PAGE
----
“Fine,” Katie said, and thumbed Sukki to ride behind.  Sukki fit in beside Decker while Lincoln dropped back to lead the wagon.

It did not take long to catch up to Boston.  Elder Stow came in to ride beside her as they pushed into the line in front of Decker and Sukki.  Lockhart looked back to be sure Lincoln was far enough away to not hear the conversation well.  Hopefully, he would not shout out unwise answers to whatever questions these Berbers asked.

“You have come from Fustat?” the chief Berber asked without introducing himself.  He talked like a soldier not interested in small talk.  “This is the road to Fustat.”

“We were last in Norway,” Lockhart said.  They all still had the fairy weave they wore shaped and colored like the Norwegians and Vikings they lived around for the last ten days, so it was an easy admission.  “A land far to the north.  We are looking for places where we may trade.”  Trade was his one lie, a concession to simplify things.

The Berbers stared at the red and yellow hair in the group and did not doubt they were from a place most never heard of.  The Berber chief heard of something.  “I have heard of the land of ice and snow where the cold is so strong, even the bears turn white.”

“They have polar bears,” Lockhart said in a friendly manner, not knowing for sure, but he added, “It is normally not that cold.”

“There is a town ahead?” Katie asked.

The chief stared at Katie and her yellow hair.  He did not answer her.  Instead, he moved up to look at Decker.  “You are their slave and guide?” he asked.

“I am their protector,” Decker responded with a scowl and cradled his rifle in his arms.  The Berber took a careful look at the weapon, like he tried to figure something out, but he came out with another statement.

“I see two who look like they are from the land of silk.”  He went again to the front of the column.  “Your mule and horses will not survive this day without much water.  They are not so good in this heat.  Be warned.  The Fatimid have great ships to drive away your longboats, and the people have no liking for Vikings, peaceful traders or not.”

“You ride like a military column,” one of the Berbers pointed out.

“Safer,” Lockhart said.  “There are thieves on the road.”

The chief grunted and gave a short nod.  “And you have many women.”

“Wives,” Katie said, just to be safe.

The man grunted again and gave a sharp retort which got his men up and moving.  They quickly moved out of sight around a bend and behind a small ridge.

“I did not get a good feeling about that,” Katie said as they began to move again.

“Me neither,” Boston spoke up from behind

“Like maybe they are some of the thieves on the road?” Lockhart asked

“They seemed especially interested in Decker’s rifle,” Elder Stow said.

“No.”  Katie considered her options and concluded.  “Like a Masters bad feeling.”

“Yes,” Boston agreed.

The travelers kicked up plenty of sand and dust on the road that hardly qualified for a scrape in the ground.  Lincoln drank all of his water and had to refill his canteen at lunchtime.  They had a small barrel of water tied to the side of the wagon, a concession to having been in desert environments before, but no one checked it before leaving Norway.  It was half empty and tasted stale.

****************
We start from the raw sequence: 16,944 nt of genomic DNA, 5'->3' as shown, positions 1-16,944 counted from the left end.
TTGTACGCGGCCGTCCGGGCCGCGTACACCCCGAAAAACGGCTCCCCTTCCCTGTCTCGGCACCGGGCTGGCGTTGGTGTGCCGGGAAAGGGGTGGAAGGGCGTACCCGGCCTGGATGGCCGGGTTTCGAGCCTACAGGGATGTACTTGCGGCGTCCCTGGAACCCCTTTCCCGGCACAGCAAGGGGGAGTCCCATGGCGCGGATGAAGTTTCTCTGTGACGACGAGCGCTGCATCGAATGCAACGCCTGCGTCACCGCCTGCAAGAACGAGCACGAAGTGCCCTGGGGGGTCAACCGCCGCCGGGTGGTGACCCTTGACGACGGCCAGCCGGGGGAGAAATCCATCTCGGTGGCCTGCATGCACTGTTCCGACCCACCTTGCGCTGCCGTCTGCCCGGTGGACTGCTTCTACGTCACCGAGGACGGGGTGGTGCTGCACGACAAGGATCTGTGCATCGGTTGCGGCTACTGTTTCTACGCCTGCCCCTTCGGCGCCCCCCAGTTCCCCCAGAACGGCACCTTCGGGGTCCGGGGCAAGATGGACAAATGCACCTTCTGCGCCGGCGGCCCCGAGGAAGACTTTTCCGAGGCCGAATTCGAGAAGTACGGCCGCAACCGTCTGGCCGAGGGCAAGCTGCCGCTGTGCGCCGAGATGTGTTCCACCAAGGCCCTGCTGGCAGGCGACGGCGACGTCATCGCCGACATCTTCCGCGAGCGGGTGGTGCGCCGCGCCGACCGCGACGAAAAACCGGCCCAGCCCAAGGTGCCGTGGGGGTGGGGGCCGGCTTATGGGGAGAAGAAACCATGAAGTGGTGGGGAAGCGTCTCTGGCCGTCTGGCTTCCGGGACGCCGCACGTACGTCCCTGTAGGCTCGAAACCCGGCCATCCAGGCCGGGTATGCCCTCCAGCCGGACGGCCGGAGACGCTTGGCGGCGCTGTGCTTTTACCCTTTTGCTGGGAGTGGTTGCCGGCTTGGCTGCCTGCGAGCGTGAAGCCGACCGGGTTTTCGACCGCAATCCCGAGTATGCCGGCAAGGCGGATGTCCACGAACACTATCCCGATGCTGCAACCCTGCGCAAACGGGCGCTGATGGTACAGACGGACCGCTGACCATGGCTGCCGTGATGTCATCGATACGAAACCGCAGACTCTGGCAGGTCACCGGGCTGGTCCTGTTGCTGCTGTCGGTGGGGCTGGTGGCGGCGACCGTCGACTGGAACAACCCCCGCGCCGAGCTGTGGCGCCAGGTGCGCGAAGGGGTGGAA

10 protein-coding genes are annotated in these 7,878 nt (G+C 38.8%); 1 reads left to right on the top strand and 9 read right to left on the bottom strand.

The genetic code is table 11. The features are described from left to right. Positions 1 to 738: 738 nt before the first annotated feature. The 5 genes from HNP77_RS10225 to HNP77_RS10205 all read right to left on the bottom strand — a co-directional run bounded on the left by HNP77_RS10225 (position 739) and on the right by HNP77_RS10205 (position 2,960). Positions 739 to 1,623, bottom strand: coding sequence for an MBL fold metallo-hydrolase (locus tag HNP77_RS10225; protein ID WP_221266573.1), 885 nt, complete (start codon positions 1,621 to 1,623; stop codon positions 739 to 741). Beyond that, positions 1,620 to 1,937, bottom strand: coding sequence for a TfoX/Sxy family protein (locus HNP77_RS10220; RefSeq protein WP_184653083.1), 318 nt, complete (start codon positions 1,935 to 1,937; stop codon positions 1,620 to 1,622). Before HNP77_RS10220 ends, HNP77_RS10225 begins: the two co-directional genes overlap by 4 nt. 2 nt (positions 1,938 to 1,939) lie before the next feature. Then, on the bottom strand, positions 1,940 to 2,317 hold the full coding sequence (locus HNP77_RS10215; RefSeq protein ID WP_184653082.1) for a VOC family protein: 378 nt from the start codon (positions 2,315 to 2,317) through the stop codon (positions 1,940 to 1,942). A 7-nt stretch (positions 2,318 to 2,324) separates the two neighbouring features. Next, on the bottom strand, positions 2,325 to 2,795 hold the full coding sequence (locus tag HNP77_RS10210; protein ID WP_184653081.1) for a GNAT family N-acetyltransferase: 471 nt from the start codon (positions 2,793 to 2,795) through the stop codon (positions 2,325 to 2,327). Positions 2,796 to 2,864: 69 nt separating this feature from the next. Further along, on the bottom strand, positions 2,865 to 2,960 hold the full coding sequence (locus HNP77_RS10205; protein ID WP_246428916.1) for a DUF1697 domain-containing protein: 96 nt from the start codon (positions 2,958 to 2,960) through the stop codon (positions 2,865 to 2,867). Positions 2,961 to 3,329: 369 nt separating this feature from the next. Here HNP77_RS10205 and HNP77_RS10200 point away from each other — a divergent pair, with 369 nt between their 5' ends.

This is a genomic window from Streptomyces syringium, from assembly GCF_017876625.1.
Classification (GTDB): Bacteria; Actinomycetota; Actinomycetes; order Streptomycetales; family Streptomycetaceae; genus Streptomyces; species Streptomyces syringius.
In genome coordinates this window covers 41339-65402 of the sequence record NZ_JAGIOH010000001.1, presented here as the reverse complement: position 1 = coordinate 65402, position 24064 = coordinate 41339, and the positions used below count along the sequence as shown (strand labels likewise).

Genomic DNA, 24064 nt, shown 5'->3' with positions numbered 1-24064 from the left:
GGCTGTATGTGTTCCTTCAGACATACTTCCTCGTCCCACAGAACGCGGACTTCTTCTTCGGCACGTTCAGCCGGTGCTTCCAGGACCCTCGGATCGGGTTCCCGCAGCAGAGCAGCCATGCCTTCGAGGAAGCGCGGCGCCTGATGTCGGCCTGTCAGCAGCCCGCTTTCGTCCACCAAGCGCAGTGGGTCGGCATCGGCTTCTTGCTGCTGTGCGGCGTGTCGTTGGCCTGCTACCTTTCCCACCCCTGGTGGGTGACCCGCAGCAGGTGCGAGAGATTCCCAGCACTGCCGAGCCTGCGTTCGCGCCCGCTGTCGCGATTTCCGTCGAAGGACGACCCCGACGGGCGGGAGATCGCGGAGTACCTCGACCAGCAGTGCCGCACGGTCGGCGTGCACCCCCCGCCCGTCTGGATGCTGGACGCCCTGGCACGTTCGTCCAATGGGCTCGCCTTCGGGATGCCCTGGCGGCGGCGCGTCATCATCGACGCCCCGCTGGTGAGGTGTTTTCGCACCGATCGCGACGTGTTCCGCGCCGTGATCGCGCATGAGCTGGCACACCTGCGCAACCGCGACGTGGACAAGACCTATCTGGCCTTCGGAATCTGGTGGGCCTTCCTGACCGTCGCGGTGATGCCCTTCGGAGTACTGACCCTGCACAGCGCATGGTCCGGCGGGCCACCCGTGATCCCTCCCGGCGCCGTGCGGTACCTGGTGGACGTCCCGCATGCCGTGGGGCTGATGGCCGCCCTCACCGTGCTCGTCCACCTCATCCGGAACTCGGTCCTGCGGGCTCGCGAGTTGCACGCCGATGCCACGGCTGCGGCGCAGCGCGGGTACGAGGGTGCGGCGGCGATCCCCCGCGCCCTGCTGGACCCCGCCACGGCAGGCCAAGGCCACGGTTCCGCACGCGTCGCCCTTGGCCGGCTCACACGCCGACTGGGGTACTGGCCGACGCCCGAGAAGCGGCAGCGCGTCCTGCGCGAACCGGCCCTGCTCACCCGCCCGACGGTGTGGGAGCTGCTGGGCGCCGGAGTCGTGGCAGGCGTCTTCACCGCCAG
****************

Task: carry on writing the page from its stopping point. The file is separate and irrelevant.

“I know water is water,” Alexis said over lunch.  “But we need to find some water in this time zone to fill our water supply.  I think some of the water in our barrel has been sitting in that barrel since Canterbury, if not from Charlemagne’s day.”

“Ugh,” Lincoln said. Lockhart did not look too good, and neither did Decker.  No one said much over lunch.

In the afternoon, it did not get better, especially when they realized they would not make the city before sundown.  They came to an improved road—the coastal road, but the sign pointed up the road to Alexandria, and the way they were headed, to El Alamein.  The sign said ten miles.

“Is that nautical miles?” Decker asked, attempting a joke, and rubbing his stomach.

“I would almost rather be in Arabia,” Lockhart said.  “At least that was dry heat and not so humid.”

“Just stay covered, head to toe, and keep your hats on,” Alexis said.  “Let the Berbers be your example.”

“I’m not sure those Berbers were a good choice.” Katie responded.  “Something felt wrong about them.”

“Still bothered by them?” Alexis asked.

Katie nodded and Nanette spoke up.  “I felt it too.”

Sukki said, “I know what you mean.”  She rode out to join Boston on the point while Decker and Elder Stow rode back out on the wings.

When they found a place off the road where a few palm trees and a couple of fig trees grew, though it did not provide nearly enough shade, they stopped for the night.  Lincoln said he would not be reporting that night, and promptly threw-up.  Decker also threw-up.  Lockhart set up his tent and immediately went to bed.  Tony gave Ghost a good rub down, but then he also disappeared into his tent, without supper.  Katie managed to get Elder Stow to set his screens around the camp before he went to bed and left the women to sit around the campfire and fret.

“A combination of something like heat stroke and bad water,” Alexis shared her diagnosis.  “The men are bigger and need more water.  We should feel lucky the horses are not showing any signs of illness.”

Katie nodded.  “One-woman watch tonight.  Nanette, Alexis, Me, Sukki, and Boston.  We should probably leave at first light when it is not so hot and make El Alamein in the morning.”

“We may need to take a day for the men to rest before we move on,” Alexis added, and they ate figs and elf bread before some went to lie down.